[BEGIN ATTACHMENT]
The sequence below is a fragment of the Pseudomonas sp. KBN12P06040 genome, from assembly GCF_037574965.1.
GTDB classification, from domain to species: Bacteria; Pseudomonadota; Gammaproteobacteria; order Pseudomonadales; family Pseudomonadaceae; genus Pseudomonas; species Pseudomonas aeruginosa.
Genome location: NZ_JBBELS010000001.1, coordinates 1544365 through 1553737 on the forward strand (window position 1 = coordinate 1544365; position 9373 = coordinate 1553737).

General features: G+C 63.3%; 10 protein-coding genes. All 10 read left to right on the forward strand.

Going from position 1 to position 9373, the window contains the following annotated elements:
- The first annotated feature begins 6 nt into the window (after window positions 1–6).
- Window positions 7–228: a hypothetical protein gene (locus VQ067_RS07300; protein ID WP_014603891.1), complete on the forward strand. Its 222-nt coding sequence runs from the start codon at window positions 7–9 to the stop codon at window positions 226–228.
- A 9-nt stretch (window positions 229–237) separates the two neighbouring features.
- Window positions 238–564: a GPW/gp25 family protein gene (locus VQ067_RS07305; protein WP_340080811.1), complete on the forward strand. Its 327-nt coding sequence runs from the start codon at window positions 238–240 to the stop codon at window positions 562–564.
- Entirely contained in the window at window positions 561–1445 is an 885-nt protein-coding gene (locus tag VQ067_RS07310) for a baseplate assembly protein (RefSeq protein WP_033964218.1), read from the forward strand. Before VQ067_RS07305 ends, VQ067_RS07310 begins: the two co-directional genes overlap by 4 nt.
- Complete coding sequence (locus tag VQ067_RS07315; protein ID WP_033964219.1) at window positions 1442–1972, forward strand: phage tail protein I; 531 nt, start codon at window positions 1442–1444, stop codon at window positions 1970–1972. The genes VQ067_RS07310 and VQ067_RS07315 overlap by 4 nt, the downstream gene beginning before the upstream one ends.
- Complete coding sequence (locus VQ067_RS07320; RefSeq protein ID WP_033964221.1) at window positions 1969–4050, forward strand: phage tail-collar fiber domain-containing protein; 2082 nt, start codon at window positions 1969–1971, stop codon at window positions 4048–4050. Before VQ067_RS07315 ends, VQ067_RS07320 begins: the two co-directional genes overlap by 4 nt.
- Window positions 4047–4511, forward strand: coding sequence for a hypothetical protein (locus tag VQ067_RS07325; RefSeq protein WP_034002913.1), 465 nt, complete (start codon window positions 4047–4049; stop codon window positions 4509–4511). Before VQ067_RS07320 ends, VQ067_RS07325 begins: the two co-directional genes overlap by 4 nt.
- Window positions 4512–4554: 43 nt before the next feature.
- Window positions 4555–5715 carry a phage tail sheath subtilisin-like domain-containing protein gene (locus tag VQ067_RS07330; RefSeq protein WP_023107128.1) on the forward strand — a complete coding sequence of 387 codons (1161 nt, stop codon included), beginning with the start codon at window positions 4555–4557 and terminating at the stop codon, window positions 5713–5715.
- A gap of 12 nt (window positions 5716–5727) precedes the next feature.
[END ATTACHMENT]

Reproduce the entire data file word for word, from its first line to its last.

The sequence below is a fragment of the Pseudomonas sp. KBN12P06040 genome, from assembly GCF_037574965.1.
GTDB classification, from domain to species: Bacteria; Pseudomonadota; Gammaproteobacteria; order Pseudomonadales; family Pseudomonadaceae; genus Pseudomonas; species Pseudomonas aeruginosa.
Genome location: NZ_JBBELS010000001.1, coordinates 1544365 through 1553737 on the forward strand (window position 1 = coordinate 1544365; position 9373 = coordinate 1553737).

General features: G+C 63.3%; 10 protein-coding genes. All 10 read left to right on the forward strand.

Going from position 1 to position 9373, the window contains the following annotated elements:
- The first annotated feature begins 6 nt into the window (after window positions 1–6).
- Window positions 7–228: a hypothetical protein gene (locus VQ067_RS07300; protein ID WP_014603891.1), complete on the forward strand. Its 222-nt coding sequence runs from the start codon at window positions 7–9 to the stop codon at window positions 226–228.
- A 9-nt stretch (window positions 229–237) separates the two neighbouring features.
- Window positions 238–564: a GPW/gp25 family protein gene (locus VQ067_RS07305; protein WP_340080811.1), complete on the forward strand. Its 327-nt coding sequence runs from the start codon at window positions 238–240 to the stop codon at window positions 562–564.
- Entirely contained in the window at window positions 561–1445 is an 885-nt protein-coding gene (locus tag VQ067_RS07310) for a baseplate assembly protein (RefSeq protein WP_033964218.1), read from the forward strand. Before VQ067_RS07305 ends, VQ067_RS07310 begins: the two co-directional genes overlap by 4 nt.
- Complete coding sequence (locus tag VQ067_RS07315; protein ID WP_033964219.1) at window positions 1442–1972, forward strand: phage tail protein I; 531 nt, start codon at window positions 1442–1444, stop codon at window positions 1970–1972. The genes VQ067_RS07310 and VQ067_RS07315 overlap by 4 nt, the downstream gene beginning before the upstream one ends.
- Complete coding sequence (locus VQ067_RS07320; RefSeq protein ID WP_033964221.1) at window positions 1969–4050, forward strand: phage tail-collar fiber domain-containing protein; 2082 nt, start codon at window positions 1969–1971, stop codon at window positions 4048–4050. Before VQ067_RS07315 ends, VQ067_RS07320 begins: the two co-directional genes overlap by 4 nt.
- Window positions 4047–4511, forward strand: coding sequence for a hypothetical protein (locus tag VQ067_RS07325; RefSeq protein WP_034002913.1), 465 nt, complete (start codon window positions 4047–4049; stop codon window positions 4509–4511). Before VQ067_RS07320 ends, VQ067_RS07325 begins: the two co-directional genes overlap by 4 nt.
- Window positions 4512–4554: 43 nt before the next feature.
- Window positions 4555–5715 carry a phage tail sheath subtilisin-like domain-containing protein gene (locus tag VQ067_RS07330; RefSeq protein WP_023107128.1) on the forward strand — a complete coding sequence of 387 codons (1161 nt, stop codon included), beginning with the start codon at window positions 4555–4557 and terminating at the stop codon, window positions 5713–5715.
- A gap of 12 nt (window positions 5716–5727) precedes the next feature.